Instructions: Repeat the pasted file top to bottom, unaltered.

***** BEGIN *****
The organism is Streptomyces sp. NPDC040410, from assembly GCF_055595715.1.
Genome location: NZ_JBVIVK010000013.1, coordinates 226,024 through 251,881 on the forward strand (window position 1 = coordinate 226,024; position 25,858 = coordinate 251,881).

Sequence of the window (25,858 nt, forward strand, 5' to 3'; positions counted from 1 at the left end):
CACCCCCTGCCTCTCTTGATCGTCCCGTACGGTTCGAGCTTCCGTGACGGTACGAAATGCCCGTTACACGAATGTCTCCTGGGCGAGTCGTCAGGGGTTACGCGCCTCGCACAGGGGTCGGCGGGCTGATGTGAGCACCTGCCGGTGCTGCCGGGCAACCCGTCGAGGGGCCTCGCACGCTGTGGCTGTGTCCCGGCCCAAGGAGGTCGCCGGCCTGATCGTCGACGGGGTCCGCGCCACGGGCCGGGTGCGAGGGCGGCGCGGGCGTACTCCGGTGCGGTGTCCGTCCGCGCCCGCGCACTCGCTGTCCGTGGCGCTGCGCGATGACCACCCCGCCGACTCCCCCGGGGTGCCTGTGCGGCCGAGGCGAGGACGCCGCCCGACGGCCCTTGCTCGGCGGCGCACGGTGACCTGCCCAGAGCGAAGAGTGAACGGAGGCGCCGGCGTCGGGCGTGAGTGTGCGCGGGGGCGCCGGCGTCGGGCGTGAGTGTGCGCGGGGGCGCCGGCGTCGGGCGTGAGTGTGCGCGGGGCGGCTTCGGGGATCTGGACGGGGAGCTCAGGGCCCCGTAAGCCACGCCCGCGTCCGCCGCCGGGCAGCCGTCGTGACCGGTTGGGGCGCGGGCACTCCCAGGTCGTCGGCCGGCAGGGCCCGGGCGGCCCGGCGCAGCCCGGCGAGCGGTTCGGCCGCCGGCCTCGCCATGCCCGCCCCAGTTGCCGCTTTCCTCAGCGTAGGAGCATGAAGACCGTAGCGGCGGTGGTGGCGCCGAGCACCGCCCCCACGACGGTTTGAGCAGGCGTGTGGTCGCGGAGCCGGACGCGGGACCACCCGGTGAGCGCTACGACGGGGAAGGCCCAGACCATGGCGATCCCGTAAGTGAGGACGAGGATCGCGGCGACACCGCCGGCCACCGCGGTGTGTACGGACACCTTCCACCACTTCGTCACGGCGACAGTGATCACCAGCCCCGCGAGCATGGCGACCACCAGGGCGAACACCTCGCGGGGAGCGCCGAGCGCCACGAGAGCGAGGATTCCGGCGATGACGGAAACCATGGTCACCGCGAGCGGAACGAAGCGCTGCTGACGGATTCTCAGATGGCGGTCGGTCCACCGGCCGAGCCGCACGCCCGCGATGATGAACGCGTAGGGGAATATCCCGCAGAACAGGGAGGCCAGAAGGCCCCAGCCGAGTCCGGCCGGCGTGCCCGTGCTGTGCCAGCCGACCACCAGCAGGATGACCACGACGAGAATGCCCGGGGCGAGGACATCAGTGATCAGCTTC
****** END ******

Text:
The organism is Streptomyces sp. NPDC040410, from assembly GCF_055595715.1.
Genome location: NZ_JBVIVK010000013.1, coordinates 226,024 through 251,881 on the forward strand (window position 1 = coordinate 226,024; position 25,858 = coordinate 251,881).

Sequence of the window (25,858 nt, forward strand, 5' to 3'; positions counted from 1 at the left end):
CACCCCCTGCCTCTCTTGATCGTCCCGTACGGTTCGAGCTTCCGTGACGGTACGAAATGCCCGTTACACGAATGTCTCCTGGGCGAGTCGTCAGGGGTTACGCGCCTCGCACAGGGGTCGGCGGGCTGATGTGAGCACCTGCCGGTGCTGCCGGGCAACCCGTCGAGGGGCCTCGCACGCTGTGGCTGTGTCCCGGCCCAAGGAGGTCGCCGGCCTGATCGTCGACGGGGTCCGCGCCACGGGCCGGGTGCGAGGGCGGCGCGGGCGTACTCCGGTGCGGTGTCCGTCCGCGCCCGCGCACTCGCTGTCCGTGGCGCTGCGCGATGACCACCCCGCCGACTCCCCCGGGGTGCCTGTGCGGCCGAGGCGAGGACGCCGCCCGACGGCCCTTGCTCGGCGGCGCACGGTGACCTGCCCAGAGCGAAGAGTGAACGGAGGCGCCGGCGTCGGGCGTGAGTGTGCGCGGGGGCGCCGGCGTCGGGCGTGAGTGTGCGCGGGGGCGCCGGCGTCGGGCGTGAGTGTGCGCGGGGCGGCTTCGGGGATCTGGACGGGGAGCTCAGGGCCCCGTAAGCCACGCCCGCGTCCGCCGCCGGGCAGCCGTCGTGACCGGTTGGGGCGCGGGCACTCCCAGGTCGTCGGCCGGCAGGGCCCGGGCGGCCCGGCGCAGCCCGGCGAGCGGTTCGGCCGCCGGCCTCGCCATGCCCGCCCCAGTTGCCGCTTTCCTCAGCGTAGGAGCATGAAGACCGTAGCGGCGGTGGTGGCGCCGAGCACCGCCCCCACGACGGTTTGAGCAGGCGTGTGGTCGCGGAGCCGGACGCGGGACCACCCGGTGAGCGCTACGACGGGGAAGGCCCAGACCATGGCGATCCCGTAAGTGAGGACGAGGATCGCGGCGACACCGCCGGCCACCGCGGTGTGTACGGACACCTTCCACCACTTCGTCACGGCGACAGTGATCACCAGCCCCGCGAGCATGGCGACCACCAGGGCGAACACCTCGCGGGGAGCGCCGAGCGCCACGAGAGCGAGGATTCCGGCGATGACGGAAACCATGGTCACCGCGAGCGGAACGAAGCGCTGCTGACGGATTCTCAGATGGCGGTCGGTCCACCGGCCGAGCCGCACGCCCGCGATGATGAACGCGTAGGGGAATATCCCGCAGAACAGGGAGGCCAGAAGGCCCCAGCCGAGTCCGGCCGGCGTGCCCGTGCTGTGCCAGCCGACCACCAGCAGGATGACCACGACGAGAATGCCCGGGGCGAGGACATCAGTGATCAGCTTC